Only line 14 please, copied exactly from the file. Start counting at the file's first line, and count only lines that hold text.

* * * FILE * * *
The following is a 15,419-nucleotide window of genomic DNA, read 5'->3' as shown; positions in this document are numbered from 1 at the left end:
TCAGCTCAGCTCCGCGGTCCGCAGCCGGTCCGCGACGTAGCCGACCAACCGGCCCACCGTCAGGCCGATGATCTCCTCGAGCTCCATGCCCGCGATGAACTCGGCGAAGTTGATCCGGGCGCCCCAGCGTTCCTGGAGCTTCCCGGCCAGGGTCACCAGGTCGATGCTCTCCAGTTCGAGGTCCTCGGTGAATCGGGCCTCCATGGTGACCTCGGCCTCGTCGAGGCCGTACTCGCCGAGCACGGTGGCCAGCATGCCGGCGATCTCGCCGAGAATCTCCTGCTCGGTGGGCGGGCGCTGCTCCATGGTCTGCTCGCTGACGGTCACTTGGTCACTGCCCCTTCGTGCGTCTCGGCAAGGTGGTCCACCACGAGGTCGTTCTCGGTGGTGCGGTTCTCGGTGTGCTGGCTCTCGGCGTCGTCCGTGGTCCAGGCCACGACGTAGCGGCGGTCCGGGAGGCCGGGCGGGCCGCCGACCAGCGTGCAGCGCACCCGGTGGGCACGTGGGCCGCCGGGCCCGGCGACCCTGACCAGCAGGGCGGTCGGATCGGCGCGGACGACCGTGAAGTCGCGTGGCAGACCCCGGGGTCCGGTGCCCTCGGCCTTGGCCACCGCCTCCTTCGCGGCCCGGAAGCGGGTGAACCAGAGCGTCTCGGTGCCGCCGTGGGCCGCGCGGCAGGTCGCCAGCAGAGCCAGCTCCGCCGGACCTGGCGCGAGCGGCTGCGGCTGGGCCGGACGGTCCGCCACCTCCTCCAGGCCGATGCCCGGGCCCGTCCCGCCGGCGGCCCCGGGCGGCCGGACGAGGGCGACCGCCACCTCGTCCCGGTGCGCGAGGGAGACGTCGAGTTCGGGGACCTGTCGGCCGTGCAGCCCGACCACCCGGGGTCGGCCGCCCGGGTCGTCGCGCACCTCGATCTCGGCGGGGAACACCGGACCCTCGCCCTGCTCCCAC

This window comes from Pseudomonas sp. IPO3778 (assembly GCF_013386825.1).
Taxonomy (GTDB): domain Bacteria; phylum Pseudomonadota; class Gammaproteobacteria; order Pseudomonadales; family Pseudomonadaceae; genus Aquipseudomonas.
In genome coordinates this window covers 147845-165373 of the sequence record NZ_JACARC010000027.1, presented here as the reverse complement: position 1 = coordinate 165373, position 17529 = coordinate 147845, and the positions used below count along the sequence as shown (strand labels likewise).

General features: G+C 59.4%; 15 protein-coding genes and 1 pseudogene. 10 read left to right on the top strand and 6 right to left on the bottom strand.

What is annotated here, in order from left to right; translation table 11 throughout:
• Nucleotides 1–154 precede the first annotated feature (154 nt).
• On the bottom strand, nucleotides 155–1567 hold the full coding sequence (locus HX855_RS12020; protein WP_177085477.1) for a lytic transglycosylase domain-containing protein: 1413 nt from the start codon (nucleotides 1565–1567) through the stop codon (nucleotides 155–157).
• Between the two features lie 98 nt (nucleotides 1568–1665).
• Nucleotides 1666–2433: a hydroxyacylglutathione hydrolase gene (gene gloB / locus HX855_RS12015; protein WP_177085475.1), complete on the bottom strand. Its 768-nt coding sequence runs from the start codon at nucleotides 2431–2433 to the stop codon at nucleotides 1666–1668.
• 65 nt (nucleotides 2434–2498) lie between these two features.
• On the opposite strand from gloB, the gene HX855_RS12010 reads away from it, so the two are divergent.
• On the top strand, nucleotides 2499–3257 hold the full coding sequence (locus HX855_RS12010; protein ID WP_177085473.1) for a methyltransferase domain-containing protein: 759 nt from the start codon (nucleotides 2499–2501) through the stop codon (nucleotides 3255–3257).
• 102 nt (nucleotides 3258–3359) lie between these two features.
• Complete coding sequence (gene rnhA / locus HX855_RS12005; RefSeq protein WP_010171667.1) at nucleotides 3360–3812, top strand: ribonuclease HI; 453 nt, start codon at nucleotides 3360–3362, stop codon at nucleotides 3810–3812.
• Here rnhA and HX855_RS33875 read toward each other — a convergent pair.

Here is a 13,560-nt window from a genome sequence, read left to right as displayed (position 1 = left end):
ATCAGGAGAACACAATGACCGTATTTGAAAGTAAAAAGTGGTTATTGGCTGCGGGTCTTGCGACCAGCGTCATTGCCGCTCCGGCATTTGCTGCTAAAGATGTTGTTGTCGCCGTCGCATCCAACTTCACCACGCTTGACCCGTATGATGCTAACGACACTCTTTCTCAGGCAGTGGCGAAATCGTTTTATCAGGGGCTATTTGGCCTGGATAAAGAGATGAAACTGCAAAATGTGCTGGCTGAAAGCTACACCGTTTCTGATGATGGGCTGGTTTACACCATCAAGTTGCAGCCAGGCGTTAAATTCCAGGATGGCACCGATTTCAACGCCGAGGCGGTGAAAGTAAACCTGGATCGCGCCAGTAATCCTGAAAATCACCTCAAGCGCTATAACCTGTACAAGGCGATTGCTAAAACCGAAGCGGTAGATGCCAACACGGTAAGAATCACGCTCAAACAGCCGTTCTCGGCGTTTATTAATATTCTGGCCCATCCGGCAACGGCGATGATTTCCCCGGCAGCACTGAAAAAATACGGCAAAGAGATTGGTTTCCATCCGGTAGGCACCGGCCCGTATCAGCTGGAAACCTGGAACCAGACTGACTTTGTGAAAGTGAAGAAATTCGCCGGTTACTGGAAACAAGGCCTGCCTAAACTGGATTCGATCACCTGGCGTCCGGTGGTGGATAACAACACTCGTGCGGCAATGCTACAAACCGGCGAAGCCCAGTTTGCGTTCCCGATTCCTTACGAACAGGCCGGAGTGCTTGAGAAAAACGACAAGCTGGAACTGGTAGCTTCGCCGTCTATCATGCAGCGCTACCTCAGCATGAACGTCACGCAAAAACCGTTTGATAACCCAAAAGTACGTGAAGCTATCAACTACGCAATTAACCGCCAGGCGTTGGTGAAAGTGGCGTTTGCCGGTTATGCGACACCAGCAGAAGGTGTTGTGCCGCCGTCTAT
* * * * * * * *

• On the top strand, nucleotides 2499–3257 hold the full coding sequence (locus HX855_RS12010; protein ID WP_177085473.1) for a methyltransferase domain-containing protein: 759 nt from the start codon (nucleotides 2499–2501) through the stop codon (nucleotides 3255–3257).